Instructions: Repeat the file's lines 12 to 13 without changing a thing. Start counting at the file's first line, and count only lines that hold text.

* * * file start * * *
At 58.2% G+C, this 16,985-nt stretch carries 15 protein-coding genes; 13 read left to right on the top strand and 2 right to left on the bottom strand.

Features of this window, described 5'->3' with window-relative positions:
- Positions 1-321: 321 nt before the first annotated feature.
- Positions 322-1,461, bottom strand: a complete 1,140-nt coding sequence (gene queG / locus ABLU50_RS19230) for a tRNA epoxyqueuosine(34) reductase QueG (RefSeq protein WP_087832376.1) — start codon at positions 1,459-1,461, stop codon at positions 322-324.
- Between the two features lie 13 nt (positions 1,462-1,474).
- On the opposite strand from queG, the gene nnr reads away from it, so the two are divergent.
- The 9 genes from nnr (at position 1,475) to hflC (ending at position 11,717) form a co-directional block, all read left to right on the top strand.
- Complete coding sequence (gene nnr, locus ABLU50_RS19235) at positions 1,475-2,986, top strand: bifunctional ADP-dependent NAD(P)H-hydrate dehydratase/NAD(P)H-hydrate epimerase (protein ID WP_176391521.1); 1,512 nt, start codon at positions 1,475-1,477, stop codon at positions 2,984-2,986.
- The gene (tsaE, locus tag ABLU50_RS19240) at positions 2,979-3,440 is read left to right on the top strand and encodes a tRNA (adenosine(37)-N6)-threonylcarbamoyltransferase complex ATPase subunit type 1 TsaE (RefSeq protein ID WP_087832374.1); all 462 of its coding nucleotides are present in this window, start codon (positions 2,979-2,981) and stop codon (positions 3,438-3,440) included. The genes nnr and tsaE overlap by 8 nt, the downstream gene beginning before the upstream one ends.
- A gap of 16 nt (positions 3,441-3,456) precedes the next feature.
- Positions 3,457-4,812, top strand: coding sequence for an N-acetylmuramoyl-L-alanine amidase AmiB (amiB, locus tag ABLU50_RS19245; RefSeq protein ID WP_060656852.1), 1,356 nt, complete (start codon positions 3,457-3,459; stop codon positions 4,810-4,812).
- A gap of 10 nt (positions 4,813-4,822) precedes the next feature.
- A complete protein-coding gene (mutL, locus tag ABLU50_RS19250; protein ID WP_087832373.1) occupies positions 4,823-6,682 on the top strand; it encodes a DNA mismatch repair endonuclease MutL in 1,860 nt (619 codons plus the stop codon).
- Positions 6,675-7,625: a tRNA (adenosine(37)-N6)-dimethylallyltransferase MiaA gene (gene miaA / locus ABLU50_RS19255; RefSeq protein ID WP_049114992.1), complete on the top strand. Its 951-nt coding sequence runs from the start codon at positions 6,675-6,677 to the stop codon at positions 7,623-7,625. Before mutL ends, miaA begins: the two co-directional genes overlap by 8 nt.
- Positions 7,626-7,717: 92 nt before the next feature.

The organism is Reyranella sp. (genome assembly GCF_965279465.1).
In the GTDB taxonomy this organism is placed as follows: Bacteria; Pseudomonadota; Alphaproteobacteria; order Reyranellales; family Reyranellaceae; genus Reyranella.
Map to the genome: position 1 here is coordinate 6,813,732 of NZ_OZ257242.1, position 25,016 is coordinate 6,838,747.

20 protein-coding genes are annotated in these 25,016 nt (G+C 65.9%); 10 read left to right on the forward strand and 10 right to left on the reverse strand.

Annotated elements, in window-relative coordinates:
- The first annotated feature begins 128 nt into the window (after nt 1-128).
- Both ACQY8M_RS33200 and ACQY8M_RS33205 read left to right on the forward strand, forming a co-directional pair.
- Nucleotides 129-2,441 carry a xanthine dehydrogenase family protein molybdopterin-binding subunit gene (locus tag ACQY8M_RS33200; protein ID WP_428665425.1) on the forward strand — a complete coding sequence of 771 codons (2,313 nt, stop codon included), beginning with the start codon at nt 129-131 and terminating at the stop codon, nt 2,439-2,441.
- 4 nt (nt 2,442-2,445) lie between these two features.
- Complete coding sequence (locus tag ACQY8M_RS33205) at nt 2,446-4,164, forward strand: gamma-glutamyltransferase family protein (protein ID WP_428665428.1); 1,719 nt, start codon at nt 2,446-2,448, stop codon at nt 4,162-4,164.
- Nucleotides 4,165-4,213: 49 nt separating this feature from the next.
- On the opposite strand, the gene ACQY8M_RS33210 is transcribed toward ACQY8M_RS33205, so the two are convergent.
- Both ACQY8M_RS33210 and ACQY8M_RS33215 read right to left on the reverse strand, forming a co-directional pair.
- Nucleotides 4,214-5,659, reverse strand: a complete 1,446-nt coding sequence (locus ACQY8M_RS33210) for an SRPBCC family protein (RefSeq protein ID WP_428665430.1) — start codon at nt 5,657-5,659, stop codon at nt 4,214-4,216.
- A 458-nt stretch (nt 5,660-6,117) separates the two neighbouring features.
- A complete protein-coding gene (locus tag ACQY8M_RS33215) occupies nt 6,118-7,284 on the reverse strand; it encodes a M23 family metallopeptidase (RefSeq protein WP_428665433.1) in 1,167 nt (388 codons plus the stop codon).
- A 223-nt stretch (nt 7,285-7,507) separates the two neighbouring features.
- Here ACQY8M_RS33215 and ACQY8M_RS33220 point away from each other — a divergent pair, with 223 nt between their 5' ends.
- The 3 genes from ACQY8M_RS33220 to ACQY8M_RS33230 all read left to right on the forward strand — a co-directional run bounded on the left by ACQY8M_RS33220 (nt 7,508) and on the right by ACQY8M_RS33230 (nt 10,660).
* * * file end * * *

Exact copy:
- A gap of 10 nt (positions 4,813-4,822) precedes the next feature.
- A complete protein-coding gene (mutL, locus tag ABLU50_RS19250; protein ID WP_087832373.1) occupies positions 4,823-6,682 on the top strand; it encodes a DNA mismatch repair endonuclease MutL in 1,860 nt (619 codons plus the stop codon).